The first time Lester Ware laid eyes on Rafal Rokosz, he had a clear vision of what the future could hold for the then-sophomore—because he’d seen it before.
When Ware, the Southampton varsity wrestling coach, saw Rokosz first show up for open mat workouts on Halloween three years ago, he was immediately reminded of the last Southampton wrestler to have an impressive career in maroon and white.
“My immediate thought was, I turned to [assistant coach Niko Gettling] and said, ‘Here comes Julius Junior,’” Ware recalled in an interview on Monday. “[Rokosz] was still tall and gangly, but I saw the kid that’s out there today right away.”
Ware was referring to Mariner alum Julius Anglickas, a 2009 graduate who finished in the top five in the state Division II wrestling tournament twice in the 215-pound weight class. Ware was sure right away that Rokosz had the potential to be the next great Southampton wrestler, and his hunch was on the mark.
Rokosz will be heading upstate for the Division II tournament at the Times Union Center in Albany on Friday for the second time in his career, and has a great shot to win a state title. He’s seeded second behind last year’s runner-up, Ryan Wolcott of Waverly High School.
Rokosz earned his spot at states by winning his second consecutive Suffolk County Division II championship in the 220-pound weight class, one of several accolades on a very impressive wrestling resume that includes strong showings against some of the best competition in the country. Rokosz competed at the Eastern States Tournament this year, a meet considered even more competitive than the Division I state tournament, and which wrestlers must be invited to in order to compete. He also competed in the Super 32’s, another prestigious tournament, and his most impressive showing to date was a runner-up finish in Greco-Roman wrestling at the Junior Nationals in Fargo, North Dakota over the summer that earned him All-American honors.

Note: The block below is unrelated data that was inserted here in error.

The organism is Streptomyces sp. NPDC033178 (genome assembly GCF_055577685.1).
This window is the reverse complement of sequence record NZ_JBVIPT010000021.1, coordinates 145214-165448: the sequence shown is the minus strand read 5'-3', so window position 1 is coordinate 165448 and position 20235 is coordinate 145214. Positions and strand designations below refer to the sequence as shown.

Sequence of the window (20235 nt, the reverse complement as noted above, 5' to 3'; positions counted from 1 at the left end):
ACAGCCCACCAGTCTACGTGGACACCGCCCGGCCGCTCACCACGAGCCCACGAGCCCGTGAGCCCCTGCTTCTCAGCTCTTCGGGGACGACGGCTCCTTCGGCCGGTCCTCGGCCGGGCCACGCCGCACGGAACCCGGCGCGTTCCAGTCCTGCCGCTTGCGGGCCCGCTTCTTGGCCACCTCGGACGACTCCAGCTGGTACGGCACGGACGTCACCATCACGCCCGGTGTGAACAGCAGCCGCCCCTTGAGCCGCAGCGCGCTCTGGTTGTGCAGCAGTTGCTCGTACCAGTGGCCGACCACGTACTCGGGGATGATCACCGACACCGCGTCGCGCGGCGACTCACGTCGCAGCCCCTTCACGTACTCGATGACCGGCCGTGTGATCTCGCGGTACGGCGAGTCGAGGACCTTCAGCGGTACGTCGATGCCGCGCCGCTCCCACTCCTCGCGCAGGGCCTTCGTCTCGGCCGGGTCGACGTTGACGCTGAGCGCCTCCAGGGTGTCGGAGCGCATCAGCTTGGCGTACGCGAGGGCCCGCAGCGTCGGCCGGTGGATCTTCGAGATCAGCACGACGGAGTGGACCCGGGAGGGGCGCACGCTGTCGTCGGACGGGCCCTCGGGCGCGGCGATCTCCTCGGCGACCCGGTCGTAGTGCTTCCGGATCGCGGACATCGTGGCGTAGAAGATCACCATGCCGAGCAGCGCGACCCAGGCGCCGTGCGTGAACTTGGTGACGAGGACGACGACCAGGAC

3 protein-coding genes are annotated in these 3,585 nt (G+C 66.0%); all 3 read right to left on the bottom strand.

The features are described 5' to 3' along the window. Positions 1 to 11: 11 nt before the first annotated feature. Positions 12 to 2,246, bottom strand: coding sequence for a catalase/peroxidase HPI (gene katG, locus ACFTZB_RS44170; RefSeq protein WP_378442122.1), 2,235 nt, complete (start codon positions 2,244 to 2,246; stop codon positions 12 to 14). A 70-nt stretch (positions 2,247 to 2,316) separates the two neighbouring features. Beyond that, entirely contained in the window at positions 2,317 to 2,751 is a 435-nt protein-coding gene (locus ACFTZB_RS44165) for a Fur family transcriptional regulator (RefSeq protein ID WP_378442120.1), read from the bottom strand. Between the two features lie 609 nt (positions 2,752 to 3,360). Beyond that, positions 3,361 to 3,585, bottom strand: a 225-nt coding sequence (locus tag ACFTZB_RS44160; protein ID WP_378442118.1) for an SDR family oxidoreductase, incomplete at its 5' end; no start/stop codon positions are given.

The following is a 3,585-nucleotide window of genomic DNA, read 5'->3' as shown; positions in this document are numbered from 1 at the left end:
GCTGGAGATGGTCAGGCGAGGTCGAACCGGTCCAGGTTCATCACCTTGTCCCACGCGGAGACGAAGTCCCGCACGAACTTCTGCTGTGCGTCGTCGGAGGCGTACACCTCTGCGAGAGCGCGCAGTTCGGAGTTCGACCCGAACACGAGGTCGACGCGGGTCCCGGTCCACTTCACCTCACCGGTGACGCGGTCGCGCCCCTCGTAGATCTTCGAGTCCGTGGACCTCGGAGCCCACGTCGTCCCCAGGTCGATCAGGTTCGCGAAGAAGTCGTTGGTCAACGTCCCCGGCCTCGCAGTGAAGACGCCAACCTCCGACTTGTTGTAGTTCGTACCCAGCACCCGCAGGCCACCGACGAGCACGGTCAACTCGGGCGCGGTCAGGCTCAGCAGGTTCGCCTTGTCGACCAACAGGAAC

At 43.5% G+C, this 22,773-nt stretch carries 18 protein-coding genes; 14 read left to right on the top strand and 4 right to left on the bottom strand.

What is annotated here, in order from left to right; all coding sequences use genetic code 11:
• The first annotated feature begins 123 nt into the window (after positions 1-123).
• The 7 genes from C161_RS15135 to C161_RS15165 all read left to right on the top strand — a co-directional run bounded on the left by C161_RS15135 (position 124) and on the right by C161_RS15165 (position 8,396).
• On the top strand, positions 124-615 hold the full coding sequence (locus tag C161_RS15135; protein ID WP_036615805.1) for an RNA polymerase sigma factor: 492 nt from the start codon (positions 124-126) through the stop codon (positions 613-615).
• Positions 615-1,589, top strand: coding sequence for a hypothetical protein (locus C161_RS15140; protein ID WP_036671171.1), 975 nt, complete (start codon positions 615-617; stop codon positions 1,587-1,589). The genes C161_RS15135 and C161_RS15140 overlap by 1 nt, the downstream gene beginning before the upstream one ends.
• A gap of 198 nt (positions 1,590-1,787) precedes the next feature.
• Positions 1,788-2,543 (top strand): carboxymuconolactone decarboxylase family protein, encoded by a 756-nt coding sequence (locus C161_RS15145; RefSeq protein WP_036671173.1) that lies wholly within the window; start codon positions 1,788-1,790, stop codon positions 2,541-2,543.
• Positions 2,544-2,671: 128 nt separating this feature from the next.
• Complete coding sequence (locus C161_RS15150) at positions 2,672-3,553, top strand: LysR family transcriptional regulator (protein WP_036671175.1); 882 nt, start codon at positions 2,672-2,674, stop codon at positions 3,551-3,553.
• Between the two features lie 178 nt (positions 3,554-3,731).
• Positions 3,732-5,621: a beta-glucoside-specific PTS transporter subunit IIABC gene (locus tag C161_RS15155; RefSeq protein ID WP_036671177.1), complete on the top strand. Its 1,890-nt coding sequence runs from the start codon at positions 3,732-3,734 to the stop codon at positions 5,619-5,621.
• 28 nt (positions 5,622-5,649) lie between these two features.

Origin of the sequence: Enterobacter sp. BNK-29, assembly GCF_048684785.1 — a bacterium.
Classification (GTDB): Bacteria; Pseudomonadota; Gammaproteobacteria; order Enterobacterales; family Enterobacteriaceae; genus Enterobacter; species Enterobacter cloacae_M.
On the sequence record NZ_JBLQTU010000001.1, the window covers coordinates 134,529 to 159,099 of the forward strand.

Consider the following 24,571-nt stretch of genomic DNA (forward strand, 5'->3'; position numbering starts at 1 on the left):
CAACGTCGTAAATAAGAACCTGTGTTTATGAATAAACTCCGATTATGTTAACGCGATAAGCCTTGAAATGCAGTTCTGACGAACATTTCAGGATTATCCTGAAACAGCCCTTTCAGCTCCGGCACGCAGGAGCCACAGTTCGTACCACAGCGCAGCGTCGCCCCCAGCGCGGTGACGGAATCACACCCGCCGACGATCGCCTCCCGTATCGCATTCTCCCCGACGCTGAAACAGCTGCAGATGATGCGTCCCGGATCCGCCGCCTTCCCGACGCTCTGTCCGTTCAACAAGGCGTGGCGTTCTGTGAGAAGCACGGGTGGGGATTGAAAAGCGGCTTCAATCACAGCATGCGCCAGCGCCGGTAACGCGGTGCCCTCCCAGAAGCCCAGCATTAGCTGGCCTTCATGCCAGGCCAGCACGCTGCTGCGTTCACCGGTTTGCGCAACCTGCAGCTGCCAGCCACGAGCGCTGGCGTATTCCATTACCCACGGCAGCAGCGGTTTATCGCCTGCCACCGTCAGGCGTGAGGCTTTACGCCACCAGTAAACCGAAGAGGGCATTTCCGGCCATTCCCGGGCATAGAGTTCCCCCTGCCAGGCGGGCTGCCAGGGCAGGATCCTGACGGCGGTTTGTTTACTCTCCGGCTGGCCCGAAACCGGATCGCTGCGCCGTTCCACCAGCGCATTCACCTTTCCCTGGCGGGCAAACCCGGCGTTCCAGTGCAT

A few days after the high school state tournament wraps up, Rokosz will travel to Austria with Southampton teammate Peter Strassfield—a 285-pound junior who narrowly missed out on a trip to states—to compete as members of the U.S. Junior National Team. In the fall, Rokosz will trade his maroon and white singlet for a blue-and-white version as he joins the Division I Duke University wrestling team.
Wrestling wasn’t always Rokosz’s number one sport, but he said seeing the success Anglickas had before him convinced him to give it a shot.
“I did a lot of different sports,” Rokosz said last week. “I was kind of all over the place. I played tennis, soccer, did winter track. But I always liked the idea of wrestling around, so I decided to try out my sophomore year. And the one person that really got me started to join was Julius. He had already graduated, but he would stop by sometimes during winter break and I would be able to see him wrestle.”